b. 19/09/1889 Blackburn, Lancashire. d. 13/08/1959 Blackburn, Lancashire.
William Henry Grimbaldeston (1889-1959) was born at 58 Hickory Street, Blackburn, Lancashire on 19th September 1889. His father, Thomas, was a carder in a cotton mill, and later worked in an iron foundry. He married Isabella nee Davis in 1884. They had a large family of ten including William who was the eldest.
William was educated at St Alban’s School, Blackburn until the age of 13. The school was also attended by James Pitts, who was awarded the VC for his actions in South Africa in 1900. William worked as a cotton weaver at Cicely Street Mill, Cherry Tree Mill and for Messrs Greenwood Bros Ltd of Rockford Mill. He was a noted amateur boxer and appeared at the Palace Theatre. He also won several prizes as a weightlifter and athlete.
Before the war, he served in 4th East Lancashire Brigade RFA and became an orderly to his CO, Lieutenant Colonel TP Ritzema. He enlisted in the King’s Own Scottish Borderers on 3rd September 1914. He joined B Company, 7th Battalion next day. He was appointed Lance Corporal on 22nd September, Corporal on 8th December and acting Sergeant on 30th December. He went to France with the Battalion on 9th July and was promoted Sergeant on 17th September. He was wounded by a gunshot at Loos on 25th September, resulting in the amputation of a finger being amputated on his left hand. Piper Daniel Laidlaw was awarded the VC for the same action.
William married Sarah Ellen Woodcock at the Chapel Street Congregational Church, Blackburn on 17th February 1916. They had a son, William, in 1918. William was posted to 9th Battalion on 25th February 1916 and was admitted to Kinghorn Auxiliary Hospital from 5th-8th June with a mild case of herpes. Having been posted to 3rd Battalion on 1st September, he returned to France to join 1st Battalion on 5th October. He was appointed Company Quartermaster Sergeant from 16th April to 16th August 1917.
On 16th August 1917 at Wijdendrift, Belgium, Company Quartermaster-Sergeant Grimbaldeston noticed that the unit on his left was held up by enemy machine-gun fire from a blockhouse. Arming himself with a rifle and hand grenade he started to crawl towards his objective, and when he had advanced about 100 yards another soldier came forward to give covering support. Although wounded, he pushed on to the blockhouse, threatened the machine-gun teams inside with a hand grenade and forced them to surrender. This action resulted in the capture of 36 prisoners, six machine-guns and one trench mortar.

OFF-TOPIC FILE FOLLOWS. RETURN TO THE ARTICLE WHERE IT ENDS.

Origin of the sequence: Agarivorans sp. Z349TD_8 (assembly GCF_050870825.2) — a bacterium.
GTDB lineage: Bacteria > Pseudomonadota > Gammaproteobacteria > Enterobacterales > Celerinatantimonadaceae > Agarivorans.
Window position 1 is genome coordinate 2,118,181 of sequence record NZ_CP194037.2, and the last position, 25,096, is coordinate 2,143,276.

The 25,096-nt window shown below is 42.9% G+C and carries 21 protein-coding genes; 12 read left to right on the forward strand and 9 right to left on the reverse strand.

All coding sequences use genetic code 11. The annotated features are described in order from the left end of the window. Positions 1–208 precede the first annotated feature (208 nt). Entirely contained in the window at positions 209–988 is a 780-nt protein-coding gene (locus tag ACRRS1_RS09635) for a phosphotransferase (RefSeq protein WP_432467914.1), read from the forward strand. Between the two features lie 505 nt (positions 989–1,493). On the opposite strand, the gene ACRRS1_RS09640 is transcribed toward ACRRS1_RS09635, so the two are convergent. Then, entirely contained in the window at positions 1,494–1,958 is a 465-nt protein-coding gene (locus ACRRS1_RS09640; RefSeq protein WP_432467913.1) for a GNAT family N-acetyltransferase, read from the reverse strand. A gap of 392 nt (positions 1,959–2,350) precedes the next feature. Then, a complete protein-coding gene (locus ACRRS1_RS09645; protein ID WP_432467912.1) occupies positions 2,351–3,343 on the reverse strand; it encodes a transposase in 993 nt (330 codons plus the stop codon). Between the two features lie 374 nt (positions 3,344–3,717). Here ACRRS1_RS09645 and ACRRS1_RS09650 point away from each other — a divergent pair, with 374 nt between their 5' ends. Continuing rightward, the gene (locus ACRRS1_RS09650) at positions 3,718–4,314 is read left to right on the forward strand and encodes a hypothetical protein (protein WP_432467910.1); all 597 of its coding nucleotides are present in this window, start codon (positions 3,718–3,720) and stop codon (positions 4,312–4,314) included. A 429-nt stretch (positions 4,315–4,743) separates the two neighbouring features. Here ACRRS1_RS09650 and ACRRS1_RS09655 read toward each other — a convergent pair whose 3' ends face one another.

William was gassed on 17th August and was evacuated to Warrington Whitecross Hospital, England. He and his wife were caught in a Zeppelin raid on London the night before his investiture, but were not injured. The VC was presented by King George V at Buckingham Palace on 20th October 1917. He was also awarded the Croix de Guerre on 17th December 1917. He returned home on 11th January 1918 and was given a civic reception 12 days later, receiving a cheque for £200 raised by public subscription and an illuminated address decorated with the town’s coat of arms and his regimental crest. He was demobilised to the Class Z Reserve on 21st February 1919.
William worked as a clerk at Blackburn Employment Exchange and later in 1919 became a steward of New Public Halls in Northgate. This included being mace bearer for the town. In 1937 he was a porter of the Trustees Savings Bank on Lord Street West and retired in 1949, having suffered poor health attributed to gas poisoning. He was Provincial Sword Bearer in Freemason Lodge De Lacy at Clayton-le-Moors, Lancashire and was Chairman of 15th (Scottish) Division Old Comrades Association.
William collapsed and died at his home at 49 Bold Street, Blackburn on 13th August 1959, having just taken a glass of water to his semi-invalid wife. He was cremated at Pleasington Crematorium, Blackburn and his ashes were scattered in Plot G. In addition to his VC, he was also awarded the 1914-15 Star, British War Medal 1914-20, Victory Medal 1914-19, George VI Coronation Medal 1937, Elizabeth II Coronation Medal 1953 and the French Croix de Guerre with Bronze Star. His medals were presented to the King’s Own Scottish Borderers Regimental Museum at a ceremony in Berwick-upon-Tweed on 17th August 1960, the 43rd anniversary of the action at Wijdendrift.
LOCATION OF MEDAL: KINGS OWN SCOTTISH BORDERERS MUSEUM, BERWICK ON TWEED.
BURIAL PLACE: PLEASINGTON CREMATORIUM, BLACKBURN, LANCASHIRE. PLOT G
William Grimbaldeston's medals including VC on display at the Kings Own Scottish Borderers Museum, Berwick upon Tweed
(Picture: Thomas Stewart).
War Illustrated, 6th October 1917
Blackburn Town Hall
The close up of William Grimbaldeston's stone in Blackburn and the front cover of the commemorative programme courtesy of Heather Talbot
Freemasons Memorial, London (Brian Drummond)